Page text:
GREEN BAY, Wis. — Everyone who has Game 2 in the when-does-Marc-Wilson-make-his- first-start pool is still alive. The Rusty Hilger experiment lasted one half of Sunday's opener, with the kid looking bewildered and getting hurt, besides, after which it was guess who to the rescue?
Wilson worked a competent second half, and the Raiders, who led, 7-0, when Hilger left, won, 20-0, over a sad group of Green Bay Packers who were too inoffensive to count as a test of anything.
The Raiders got a victory out of it, and a chance to play with their lineup, which is all you can ask of a league game.
Wilson was 9 for 16 for 97 yards, which doesn't qualify as one of his 20 biggest halves but he did seem to recognize what was going on around him, compared to Hilger--who still looks as lost as Little Red Riding Hood.
In his half, Rusty was 2 for 7, and the passing game netted 6 yards. If Hilger's performance was hampered by his jammed shoulder, it also didn't look very different from his work in the exhibitions.
How happy were Wilson's teammates to see him back? They voted him the game ball. Players who hadn't been asked anything about him went out of their way to praise him.
"Put yourself in Marc's position," Vann McElroy said. "He's been through the things he's been through, that people put him through, that the media put him through, and basically, the players.
"Sometimes you're pretty tough on a guy when you don't mean to be. Sometimes some things come out that shouldn't come out.
"It takes a lot of guts for a guy to come in and do what he did today."
So who starts next week's home opener against the Detroit Lions?
"I don't know right now," Coach Tom Flores said, "because we'll have to see how Rusty is. He jammed his shoulder, which was why he came out of the game."
Flores added that if Hilger is healthy, he'll remain No. 1, but begged off further elaboration.
"The game's just over," he said. "Let me enjoy it. We'll have a lot of time on the flight back to think about these things."
There is also the matter of finding out just what's wrong with Hilger. He bounced off John Clay while trying to scramble on the second Raider possession and fell on his shoulder. He is concerned it may be more than the diagnosed bruise.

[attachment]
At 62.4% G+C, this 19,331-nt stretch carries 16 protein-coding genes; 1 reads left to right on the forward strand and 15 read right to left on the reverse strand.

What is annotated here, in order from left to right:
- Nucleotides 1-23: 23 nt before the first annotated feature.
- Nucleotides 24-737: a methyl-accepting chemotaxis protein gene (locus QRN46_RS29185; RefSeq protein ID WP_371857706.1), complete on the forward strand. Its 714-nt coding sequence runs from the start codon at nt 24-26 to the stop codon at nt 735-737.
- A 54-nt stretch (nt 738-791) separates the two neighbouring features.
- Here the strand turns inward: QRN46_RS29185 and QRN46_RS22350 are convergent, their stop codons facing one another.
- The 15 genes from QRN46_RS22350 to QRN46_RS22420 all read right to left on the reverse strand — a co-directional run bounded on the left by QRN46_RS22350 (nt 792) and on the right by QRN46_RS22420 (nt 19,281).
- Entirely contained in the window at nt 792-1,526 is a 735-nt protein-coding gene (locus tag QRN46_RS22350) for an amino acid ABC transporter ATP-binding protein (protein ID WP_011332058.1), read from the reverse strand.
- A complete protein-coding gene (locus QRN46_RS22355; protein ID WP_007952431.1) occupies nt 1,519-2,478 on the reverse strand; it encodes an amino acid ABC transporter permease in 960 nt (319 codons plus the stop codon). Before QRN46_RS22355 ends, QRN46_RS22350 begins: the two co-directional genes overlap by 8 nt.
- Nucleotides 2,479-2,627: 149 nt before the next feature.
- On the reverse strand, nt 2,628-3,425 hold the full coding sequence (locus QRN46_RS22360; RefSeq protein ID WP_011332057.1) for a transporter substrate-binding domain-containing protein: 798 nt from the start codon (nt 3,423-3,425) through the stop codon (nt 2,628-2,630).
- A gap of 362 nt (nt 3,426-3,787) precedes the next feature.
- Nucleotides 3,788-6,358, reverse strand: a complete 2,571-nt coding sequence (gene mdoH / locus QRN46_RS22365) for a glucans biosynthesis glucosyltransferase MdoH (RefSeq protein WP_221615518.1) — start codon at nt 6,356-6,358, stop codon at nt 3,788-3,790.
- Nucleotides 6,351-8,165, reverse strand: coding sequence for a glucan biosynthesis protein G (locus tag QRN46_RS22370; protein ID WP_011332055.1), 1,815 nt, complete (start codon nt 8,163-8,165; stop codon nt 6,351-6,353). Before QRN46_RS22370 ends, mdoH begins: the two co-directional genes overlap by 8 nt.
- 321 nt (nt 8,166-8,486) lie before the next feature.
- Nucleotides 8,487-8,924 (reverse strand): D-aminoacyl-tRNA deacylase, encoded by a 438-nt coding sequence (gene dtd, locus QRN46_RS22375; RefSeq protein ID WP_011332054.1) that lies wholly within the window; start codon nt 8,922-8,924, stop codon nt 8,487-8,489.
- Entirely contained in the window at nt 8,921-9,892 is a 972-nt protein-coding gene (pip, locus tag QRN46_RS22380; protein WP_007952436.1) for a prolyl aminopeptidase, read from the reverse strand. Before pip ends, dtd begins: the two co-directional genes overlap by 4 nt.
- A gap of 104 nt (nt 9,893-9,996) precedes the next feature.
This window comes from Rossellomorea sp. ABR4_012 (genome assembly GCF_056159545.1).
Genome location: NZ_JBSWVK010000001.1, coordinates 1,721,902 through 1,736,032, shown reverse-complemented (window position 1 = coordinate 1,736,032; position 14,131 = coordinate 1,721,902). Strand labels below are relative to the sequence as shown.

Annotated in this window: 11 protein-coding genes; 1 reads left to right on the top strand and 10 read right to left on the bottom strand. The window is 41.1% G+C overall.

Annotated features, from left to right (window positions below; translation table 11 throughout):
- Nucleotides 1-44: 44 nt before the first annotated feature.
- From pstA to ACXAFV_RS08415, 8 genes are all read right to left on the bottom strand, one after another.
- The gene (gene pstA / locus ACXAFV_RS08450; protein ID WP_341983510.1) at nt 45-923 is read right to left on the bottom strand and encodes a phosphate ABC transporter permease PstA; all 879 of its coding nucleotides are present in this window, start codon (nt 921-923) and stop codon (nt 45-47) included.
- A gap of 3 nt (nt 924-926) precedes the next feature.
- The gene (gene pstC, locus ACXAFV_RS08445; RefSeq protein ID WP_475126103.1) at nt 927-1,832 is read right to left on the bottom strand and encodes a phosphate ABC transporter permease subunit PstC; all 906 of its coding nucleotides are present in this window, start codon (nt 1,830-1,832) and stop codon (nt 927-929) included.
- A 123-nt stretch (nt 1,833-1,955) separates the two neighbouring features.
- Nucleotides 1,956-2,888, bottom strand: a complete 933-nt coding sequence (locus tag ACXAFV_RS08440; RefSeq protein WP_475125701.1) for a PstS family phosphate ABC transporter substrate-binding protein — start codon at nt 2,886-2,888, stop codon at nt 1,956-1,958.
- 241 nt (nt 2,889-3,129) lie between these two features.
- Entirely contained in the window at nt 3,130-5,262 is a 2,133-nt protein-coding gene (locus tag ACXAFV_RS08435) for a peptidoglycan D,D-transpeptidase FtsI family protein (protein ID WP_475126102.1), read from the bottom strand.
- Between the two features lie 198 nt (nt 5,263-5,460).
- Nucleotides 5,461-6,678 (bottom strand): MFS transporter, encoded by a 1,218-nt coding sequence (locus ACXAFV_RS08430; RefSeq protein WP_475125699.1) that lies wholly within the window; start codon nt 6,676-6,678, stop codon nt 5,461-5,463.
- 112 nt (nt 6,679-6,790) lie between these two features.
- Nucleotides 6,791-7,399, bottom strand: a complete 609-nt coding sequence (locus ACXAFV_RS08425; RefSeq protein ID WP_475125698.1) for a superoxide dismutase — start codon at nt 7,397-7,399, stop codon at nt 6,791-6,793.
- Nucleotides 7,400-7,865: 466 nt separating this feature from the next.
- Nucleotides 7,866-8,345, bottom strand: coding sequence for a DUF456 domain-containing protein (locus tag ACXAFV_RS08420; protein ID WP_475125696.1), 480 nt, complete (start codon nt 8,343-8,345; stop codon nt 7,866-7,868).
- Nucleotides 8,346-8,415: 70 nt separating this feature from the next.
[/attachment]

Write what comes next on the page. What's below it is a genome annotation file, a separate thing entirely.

"I don't know what's wrong with it," Hilger said. "There's a lot of pain inside the muscle. It's not allowing me to raise my arm. . . Whether the ligament was pulled away from the bone, or it's a rotator cuff or just a severe bruise, I don't know."
But if you think that Hilger's trademark enthusiasm is just reserved for his own big days, guess again.
"I'm very pleased the way Marc played the second half today," he said with feeling. "That's what we need from the quarterback position on this team: If one guy has a problem, the other guy should be able to come in and get the job done.
"I've always liked Marc Wilson. I've always liked his ability as a quarterback. It goes to show you, he's a class player, a class individual. Maybe being a starting quarterback put a little added pressure on him, but as a backup, the kid is great."
"Well, he's a kid to you guys," Hilger said to reporters.
And if Marc the Kid is No. 1 again?
"Gee, so be it," Hilger said. "Maybe one day he starts and gets hurt, and I come in and play well. We're playing together. I'm not looking to him as a problem, and he's not looking to me as a problem."
The game started predictably, if not artistically. The Raiders did try to hammer it out with Marcus Allen, who started slowly and warmed up in the second period as the new offensive line began to find itself.
Allen had 19 carries and 97 yards by halftime and finished with 33 for 136, his first time with more than 100 yards since the New York Giants stopped his streak and put the big hurt on his right ankle in last season's third game.
However, in the absence of anything else on offense--besides Allen's 97 yards, the Raiders had another 25 rushing and 6 passing at halftime--the game labored midway into the second quarter as a 0-0 tie. Then the Raiders put together a 51-yard drive without throwing a pass. Allen had runs of 13 and 17 yards to start it, and a 1-yard dive over the top to finish it, and the Raiders led, 7-0.
It stayed that way until midway through the third period when Randy Wright, the Packer version of a quarterback, under pressure from Rod Martin, delivered a pass that missed tight end Ed West crossing over the middle and hit McElroy, coming up to make the tackle. McElroy gathered the ball in without breaking stride and ran 35 yards down the left sideline for his first pro touchdown.
"Turned on the burst," said McElroy, who'd like to have one to turn on, "and outran the quarterback."